Wordsworth Trust wins HLF funding
The Lake District hamlet where William Wordsworth wrote the Daffodils poem is set for a major overhaul ahead of his 250th birthday in 2020.
The Wordsworth Trust has secured support* for a £4.75m grant from the Heritage Lottery Fund (HLF) to transform the Wordsworth story in, Grasmere, in the heart of the Lake District.
The Wordsworth Museum’s world-class collection will be reinvigorated and expanded, historic buildings will become a hub for visitors and the exploration of themes such as the human mind, democracy and our relationship with nature will bring the Wordsworth story into the 21st century.
Known as the global centre for British Romanticism, Town End is home to Dove Cottage & The Wordsworth Museum, where Wordsworth and his sister Dorothy lived from 1799 to 1808, the period celebrated as his golden decade.
It was during this time that Wordsworth penned the immortal line ‘I wandered lonely as a cloud’, inspired by the daffodils he and Dorothy saw on the shores of Ullswater.
In fact, the majority of his most famous work was written in the cottage and the museum houses an internationally important collection, alongside Dorothy’s Grasmere Journals and other work from the Romantic period. The project will allow more of this collection to go on display and be brought to life with multimedia features and interpretation.
Existing buildings will be sensitively converted into a central visitor centre providing a much-needed place for people to begin their visit. Other changes to this historic site will ensure that visitors from across the world can have a better and more memorable experience.
Across the site, particularly in the museum, larger windows will allow visitors to connect with the landscape, greater public access to gardens and woodlands will connect visitors with the landscape which inspired one of the nation’s greatest poets.
No significant changes are envisaged for Dove Cottage itself as its charm lies in its authenticity.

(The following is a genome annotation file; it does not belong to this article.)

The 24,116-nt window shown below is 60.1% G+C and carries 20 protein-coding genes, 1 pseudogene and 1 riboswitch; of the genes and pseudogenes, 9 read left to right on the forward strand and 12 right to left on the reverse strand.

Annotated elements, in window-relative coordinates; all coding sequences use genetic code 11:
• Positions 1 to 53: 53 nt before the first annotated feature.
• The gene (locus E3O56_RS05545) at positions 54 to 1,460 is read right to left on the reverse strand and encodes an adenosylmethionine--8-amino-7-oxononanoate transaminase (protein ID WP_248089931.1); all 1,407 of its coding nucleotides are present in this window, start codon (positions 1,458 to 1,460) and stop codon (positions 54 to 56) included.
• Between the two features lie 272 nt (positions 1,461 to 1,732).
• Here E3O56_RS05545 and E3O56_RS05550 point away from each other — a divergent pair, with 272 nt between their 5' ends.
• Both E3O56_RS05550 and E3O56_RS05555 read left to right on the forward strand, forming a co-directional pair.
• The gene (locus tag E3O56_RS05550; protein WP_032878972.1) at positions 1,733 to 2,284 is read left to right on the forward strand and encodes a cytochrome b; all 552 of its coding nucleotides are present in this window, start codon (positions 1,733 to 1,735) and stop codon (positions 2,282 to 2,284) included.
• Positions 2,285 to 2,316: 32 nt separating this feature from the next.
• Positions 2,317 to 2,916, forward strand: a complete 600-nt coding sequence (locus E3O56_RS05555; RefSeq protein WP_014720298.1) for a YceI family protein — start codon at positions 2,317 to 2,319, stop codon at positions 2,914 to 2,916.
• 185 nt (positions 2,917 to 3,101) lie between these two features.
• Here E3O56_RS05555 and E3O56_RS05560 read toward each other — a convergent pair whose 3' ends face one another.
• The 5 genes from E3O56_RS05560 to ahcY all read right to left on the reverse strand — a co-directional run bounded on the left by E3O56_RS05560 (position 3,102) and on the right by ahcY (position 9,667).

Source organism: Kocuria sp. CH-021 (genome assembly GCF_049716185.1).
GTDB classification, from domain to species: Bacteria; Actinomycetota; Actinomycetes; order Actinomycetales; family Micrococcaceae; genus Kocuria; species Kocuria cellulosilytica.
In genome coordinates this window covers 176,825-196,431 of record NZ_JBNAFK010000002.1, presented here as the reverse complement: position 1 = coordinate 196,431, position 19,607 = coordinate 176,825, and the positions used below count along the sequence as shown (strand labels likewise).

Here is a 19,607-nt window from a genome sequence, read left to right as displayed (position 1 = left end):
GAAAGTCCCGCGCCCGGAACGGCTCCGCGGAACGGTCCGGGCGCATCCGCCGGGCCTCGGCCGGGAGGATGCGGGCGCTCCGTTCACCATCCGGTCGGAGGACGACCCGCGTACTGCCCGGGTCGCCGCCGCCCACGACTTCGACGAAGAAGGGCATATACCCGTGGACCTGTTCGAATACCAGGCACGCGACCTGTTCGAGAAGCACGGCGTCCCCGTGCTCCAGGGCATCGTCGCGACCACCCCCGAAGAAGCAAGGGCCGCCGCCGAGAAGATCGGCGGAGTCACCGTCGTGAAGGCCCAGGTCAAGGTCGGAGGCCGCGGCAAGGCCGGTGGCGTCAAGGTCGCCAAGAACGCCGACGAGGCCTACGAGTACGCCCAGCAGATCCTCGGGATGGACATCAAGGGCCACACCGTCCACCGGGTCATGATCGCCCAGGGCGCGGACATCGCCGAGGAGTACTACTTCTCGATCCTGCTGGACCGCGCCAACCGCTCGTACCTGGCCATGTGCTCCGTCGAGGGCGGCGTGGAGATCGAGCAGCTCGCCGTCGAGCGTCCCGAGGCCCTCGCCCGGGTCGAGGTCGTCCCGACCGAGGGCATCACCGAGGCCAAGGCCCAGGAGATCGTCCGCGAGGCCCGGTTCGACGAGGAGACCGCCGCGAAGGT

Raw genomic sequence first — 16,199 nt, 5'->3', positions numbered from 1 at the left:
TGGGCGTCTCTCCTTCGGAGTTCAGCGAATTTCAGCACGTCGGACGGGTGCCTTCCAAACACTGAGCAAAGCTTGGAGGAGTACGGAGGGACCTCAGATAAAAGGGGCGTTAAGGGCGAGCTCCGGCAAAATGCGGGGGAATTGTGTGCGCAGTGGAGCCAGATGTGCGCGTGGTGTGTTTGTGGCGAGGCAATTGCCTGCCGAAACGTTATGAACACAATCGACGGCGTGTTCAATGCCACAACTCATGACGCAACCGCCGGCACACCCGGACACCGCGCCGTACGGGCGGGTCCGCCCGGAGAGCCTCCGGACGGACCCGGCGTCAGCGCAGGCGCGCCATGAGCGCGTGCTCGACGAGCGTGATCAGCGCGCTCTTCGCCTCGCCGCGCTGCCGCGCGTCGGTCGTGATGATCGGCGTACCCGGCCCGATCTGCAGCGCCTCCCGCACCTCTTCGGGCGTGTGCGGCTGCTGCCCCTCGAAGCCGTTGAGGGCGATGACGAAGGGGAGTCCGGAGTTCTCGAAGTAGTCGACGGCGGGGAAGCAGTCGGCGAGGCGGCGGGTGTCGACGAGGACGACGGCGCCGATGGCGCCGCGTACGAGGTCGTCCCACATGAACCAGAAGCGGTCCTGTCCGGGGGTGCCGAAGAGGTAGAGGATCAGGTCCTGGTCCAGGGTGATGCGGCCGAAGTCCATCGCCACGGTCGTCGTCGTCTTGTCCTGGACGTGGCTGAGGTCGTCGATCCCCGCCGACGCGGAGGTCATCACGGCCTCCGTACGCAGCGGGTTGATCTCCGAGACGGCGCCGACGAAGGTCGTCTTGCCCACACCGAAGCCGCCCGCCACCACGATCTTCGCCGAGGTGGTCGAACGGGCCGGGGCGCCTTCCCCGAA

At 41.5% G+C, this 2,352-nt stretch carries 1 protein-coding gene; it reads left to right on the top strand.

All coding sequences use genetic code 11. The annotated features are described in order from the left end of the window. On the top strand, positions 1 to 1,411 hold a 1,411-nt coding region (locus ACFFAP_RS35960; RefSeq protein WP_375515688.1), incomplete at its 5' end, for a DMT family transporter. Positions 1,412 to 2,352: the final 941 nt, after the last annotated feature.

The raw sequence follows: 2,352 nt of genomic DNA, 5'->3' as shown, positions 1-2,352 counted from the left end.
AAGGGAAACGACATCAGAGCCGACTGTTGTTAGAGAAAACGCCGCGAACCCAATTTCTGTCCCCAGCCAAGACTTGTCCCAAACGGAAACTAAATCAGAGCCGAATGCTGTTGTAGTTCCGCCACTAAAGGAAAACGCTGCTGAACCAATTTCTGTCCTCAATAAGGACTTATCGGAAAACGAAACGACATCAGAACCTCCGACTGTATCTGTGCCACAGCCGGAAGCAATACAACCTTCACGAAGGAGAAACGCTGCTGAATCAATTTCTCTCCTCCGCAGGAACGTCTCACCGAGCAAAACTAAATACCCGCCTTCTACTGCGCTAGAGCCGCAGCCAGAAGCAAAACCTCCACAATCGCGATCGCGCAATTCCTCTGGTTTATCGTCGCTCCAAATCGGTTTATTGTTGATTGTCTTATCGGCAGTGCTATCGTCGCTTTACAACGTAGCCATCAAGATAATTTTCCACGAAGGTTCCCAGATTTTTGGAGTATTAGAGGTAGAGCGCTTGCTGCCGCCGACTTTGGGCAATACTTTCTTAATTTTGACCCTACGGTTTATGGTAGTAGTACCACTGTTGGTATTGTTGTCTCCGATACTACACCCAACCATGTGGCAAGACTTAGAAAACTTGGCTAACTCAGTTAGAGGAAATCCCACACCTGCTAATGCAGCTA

The original manuscripts of Wordsworth’s poetry will become a key element in involving people in the world of Wordsworth so that they can understand how he worked to perfect thoughts and ideas that are still so relevant today.
In short, the grant will transform Dove Cottage & The Wordsworth Museum from an attraction to a destination, drawing more visitors to Grasmere and benefitting the local economy.
The news comes as the Wordsworth Trust celebrates the 125th anniversary since it formed to save Dove Cottage for the nation. On its first day, the cottage had four visitors, including a lady from Chicago who stumbled upon it by chance. Today, Town End welcomes around 50,000 visitors each year from all over the world and the Trust hopes this project will enhance the Wordsworth Story for even more people.
Wordsworth Trust Director, Michael McGregor said: “No visit to the Lake District is complete without a visit to Grasmere, to experience inspirational poetry in, as Wordsworth wrote, ‘the loveliest spot that man hath ever found’.
“Thanks to the support of the Heritage Lottery Fund, over the next four years we can ‘reimagine’ Wordsworth, bringing his life and work to an even wider audience. The Wordsworth Trust is 125 years old this year – I can’t think of a better birthday present!”
The grant has been made possible by National Lottery players. Sara Hilton, Head of HLF North West, said: “Wordsworth’s very name epitomises just how integral he is to the British literary story, and Town End offers a unique opportunity to explore his works within the beautiful setting that inspired them. We are delighted to support these plans which promise to transform the Wordsworth story for a modern audience to enjoy. We look forward to seeing the plans take shape.”About the Heritage Lottery Fund Thanks to National Lottery players, we invest money to help people across the UK explore, enjoy and protect the heritage they care about – from the archaeology under our feet to the historic parks and buildings we love, from precious memories and collections to rare wildlife. www.hlf.org.uk@heritagelottery *Heritage Grant applications are assessed in two rounds. A first-round pass is given when HLF has endorsed outline proposals and earmarked funding. A first-round pass may also include an immediate award to fund the development of the project. Detailed proposals are then considered by HLF at second-round and as long as plans have progressed satisfactorily and according to the original proposal, an award for the project is confirmed